Scene: Assisted living facility, immediately following a music therapy group that included singing, movement to music, and instrument playing
Me: (picking up instruments) Thank you for coming today, Marta.
Marta: (handing me a djembe) I didn’t like that. That was just kids’ stuff. A bunch of noise.
Me: Oh, okay. Well, thank you for trying, Marta. I know that was something different than usual.
Florence: (another group member passing by, whispering conspiratorially) We really liked it. Come back soon. (wink)
This brief interaction serves as a reminder for me for two main lessons.
Lesson #1: It is my job to bring dignity and adult-ness to the music-making experience for my senior clients.
I remember talking with a music therapist back during my student days who never used instruments with older adults, because she felt that it was too childish for them. I have also observed “kitchen band” -type activities before that involved passing out cheap jingle bells and dowel rod rhythm sticks and telling everyone to play while someone banged away on the piano, seemingly without much effort to create MUSIC together. On the other hand, I have seen instrument playing energize and excite some seniors more than other musical experiences I have to offer. So, I have some methods for creating and maintaining the dignity and adult-ness of instrument playing experiences.
- I use quality instruments. I choose instruments that look authentic (not like plastic kids’ toys) and that sound good. I also make sure to keep them in good repair and to weed out the damaged instruments.
- I call instruments by their proper names and talk about how they’re made and where they come from, when possible. I’m working on collecting some of that information in my Tools of the Trade series. The Music Therapy Drumming site is another great place for information about instruments and how to play them. Speaking of which…
- I teach basic playing technique. At minimum, I always make sure a client can get some kind of pleasing sound from an instrument. Many clients also appreciate knowing more standard playing techniques, like how to get a good bass tone from a djembe. Even if someone can’t reproduce a technique exactly, I think it shows them respect to at least show them how.
- I make sure everyone is making music (not just noise) at his or her own ability level. Sometimes all a group can handle musically is playing a steady beat or starting and stopping together. So, I sing or play a familiar tune as the frame for their instrument playing. Sometimes I play recorded music as that backbone structure, and I use conducting techniques to facilitate solos or ensemble playing within the group. No matter what, we take whatever group members are doing musically to form our group song. Everyone is part of the music.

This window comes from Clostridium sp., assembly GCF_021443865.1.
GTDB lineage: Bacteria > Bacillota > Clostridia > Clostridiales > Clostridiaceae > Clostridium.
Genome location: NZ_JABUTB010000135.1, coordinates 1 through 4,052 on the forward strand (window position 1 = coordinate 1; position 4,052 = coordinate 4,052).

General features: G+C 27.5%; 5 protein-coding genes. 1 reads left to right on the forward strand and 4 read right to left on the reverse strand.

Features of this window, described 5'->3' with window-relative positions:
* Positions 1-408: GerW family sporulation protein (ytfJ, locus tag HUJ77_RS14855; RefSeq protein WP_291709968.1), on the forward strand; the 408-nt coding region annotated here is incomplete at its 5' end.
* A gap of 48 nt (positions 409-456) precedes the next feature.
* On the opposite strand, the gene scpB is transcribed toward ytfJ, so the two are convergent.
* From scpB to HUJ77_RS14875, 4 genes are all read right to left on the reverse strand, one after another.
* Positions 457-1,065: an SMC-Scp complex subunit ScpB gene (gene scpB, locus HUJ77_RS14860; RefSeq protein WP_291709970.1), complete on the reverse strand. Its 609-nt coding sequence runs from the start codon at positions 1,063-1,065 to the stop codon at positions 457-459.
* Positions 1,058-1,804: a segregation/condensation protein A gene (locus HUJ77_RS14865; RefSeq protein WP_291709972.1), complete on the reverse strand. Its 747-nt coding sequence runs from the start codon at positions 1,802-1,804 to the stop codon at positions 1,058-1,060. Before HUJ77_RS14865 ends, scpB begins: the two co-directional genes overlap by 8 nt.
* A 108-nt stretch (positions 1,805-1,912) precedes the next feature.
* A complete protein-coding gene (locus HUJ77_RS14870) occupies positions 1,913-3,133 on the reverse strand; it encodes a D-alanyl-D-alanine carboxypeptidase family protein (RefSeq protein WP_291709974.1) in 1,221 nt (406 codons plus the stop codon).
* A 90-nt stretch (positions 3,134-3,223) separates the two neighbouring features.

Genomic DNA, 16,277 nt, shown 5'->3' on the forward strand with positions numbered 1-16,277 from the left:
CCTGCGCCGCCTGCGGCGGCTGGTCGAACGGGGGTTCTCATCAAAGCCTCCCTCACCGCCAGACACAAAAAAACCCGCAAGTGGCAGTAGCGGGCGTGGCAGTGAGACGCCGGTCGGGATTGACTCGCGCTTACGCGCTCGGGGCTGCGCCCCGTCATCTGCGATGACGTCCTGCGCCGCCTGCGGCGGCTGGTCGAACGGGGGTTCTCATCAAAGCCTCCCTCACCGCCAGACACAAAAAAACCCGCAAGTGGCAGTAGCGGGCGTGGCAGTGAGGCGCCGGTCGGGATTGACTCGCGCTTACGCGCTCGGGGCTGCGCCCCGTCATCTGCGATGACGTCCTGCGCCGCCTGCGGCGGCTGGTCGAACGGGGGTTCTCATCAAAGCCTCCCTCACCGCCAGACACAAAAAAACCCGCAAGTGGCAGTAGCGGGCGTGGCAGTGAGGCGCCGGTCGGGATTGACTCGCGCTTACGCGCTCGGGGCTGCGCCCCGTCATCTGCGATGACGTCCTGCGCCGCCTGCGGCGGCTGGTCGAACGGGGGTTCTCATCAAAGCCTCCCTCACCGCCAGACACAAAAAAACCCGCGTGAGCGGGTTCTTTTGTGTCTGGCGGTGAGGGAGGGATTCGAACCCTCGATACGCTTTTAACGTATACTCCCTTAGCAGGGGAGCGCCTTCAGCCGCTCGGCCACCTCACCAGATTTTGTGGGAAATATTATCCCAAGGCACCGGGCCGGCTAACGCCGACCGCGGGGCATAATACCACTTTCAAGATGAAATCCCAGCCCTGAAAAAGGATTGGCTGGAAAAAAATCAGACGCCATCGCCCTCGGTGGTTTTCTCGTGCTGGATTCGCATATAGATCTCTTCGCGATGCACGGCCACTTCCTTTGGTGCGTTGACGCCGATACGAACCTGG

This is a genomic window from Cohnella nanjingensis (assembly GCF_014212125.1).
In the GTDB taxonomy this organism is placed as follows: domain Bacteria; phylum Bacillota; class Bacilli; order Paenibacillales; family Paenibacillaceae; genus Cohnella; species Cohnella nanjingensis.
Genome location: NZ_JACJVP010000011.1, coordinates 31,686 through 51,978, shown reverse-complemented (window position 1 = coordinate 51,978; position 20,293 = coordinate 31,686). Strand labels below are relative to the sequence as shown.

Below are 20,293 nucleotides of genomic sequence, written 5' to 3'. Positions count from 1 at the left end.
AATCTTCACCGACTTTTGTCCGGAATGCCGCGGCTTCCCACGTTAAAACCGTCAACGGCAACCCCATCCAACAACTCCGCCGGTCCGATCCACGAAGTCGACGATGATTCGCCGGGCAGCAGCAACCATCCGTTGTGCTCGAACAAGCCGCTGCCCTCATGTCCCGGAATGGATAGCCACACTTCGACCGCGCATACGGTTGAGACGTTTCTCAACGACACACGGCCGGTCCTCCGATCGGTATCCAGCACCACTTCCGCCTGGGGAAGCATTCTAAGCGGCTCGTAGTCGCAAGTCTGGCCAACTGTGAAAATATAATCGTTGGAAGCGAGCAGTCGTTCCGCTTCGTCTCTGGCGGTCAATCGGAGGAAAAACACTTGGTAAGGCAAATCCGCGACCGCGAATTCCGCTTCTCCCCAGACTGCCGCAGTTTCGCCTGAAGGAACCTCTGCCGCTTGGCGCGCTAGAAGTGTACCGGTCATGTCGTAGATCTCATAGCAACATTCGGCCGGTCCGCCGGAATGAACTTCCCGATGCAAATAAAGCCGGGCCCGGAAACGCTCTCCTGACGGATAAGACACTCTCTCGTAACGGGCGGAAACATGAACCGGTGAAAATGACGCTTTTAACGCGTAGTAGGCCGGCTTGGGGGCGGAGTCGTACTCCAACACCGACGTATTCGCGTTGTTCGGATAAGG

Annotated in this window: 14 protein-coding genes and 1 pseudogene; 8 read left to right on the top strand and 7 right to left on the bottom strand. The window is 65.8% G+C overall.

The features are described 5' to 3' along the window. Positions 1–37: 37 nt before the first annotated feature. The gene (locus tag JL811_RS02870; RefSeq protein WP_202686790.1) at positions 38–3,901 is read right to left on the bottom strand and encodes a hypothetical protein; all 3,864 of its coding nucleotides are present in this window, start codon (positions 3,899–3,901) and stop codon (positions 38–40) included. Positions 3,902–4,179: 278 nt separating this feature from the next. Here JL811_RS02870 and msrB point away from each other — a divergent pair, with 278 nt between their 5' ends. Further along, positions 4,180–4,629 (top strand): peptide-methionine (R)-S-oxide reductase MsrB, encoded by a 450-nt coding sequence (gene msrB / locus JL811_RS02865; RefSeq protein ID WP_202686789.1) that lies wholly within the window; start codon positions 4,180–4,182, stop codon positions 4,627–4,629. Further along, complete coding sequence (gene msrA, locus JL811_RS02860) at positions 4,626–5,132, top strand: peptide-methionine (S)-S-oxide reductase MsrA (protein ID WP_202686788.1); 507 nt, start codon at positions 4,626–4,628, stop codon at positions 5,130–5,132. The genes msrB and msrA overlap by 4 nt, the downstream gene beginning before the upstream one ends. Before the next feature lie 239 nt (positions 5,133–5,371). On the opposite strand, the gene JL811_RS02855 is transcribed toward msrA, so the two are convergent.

- I use age-appropriate musical structures. When we sing a song or play recorded music to give structure to our instrument playing, I always choose songs that are familiar to the participants or that sound “grown up,” like some Irish fiddle tunes or African drumming music.
- I listen when clients seem to be uncomfortable with trying instrument playing, and I always praise the group for trying something new or out-of-the-ordinary. Also, we always laugh together about putting out our gold record or going on the road for our concert tour.
I really do try to make instrument playing experiences feel like making real music with other adults, not playing around with a bunch of toddlers. Still, not everyone likes it. That brings us to the next lesson:
Lesson #2: Not every music experience works for every person.
This is true even for people who consider themselves to be “musical.” Just because they like to sing or used to play violin doesn’t mean they’ll enjoy improvisational percussion playing, and that’s okay. So, when I have a conversation like the one that started this post, I can do a few things:
- Accept that person’s opinion as valid. This drumming stuff is a bit out-of-the-ordinary, at least where I live, in the Kansas City area.
- Acknowledge what that person is saying, and thank them for trying it anyway.
- Ponder what would make the instrument playing experience feel better for that person without taking away from the other participants’ experience. I can ask that particular person what they would like to do differently, or I might just need to think about what the particular barrier might be for them.
- Make sure that person knows it’s okay not to come back if they don’t want to. Also, make sure that any activity or nursing staff members that might be assisting residents to a group know that this person isn’t interested in coming anymore.
Active music-making can be such a rewarding experience for seniors that it’s worth trying at least a few times. I admire all of the seniors who are courageous enough to try something new when they come to a drumming or instrument-playing group, and I will continue to do my best to help them have an enjoyable music-making experience.
Have you ever felt that an instrument-playing experience was too childish? What have you done to make sure that adults enjoy the music-making experience, too? Leave your thoughts below!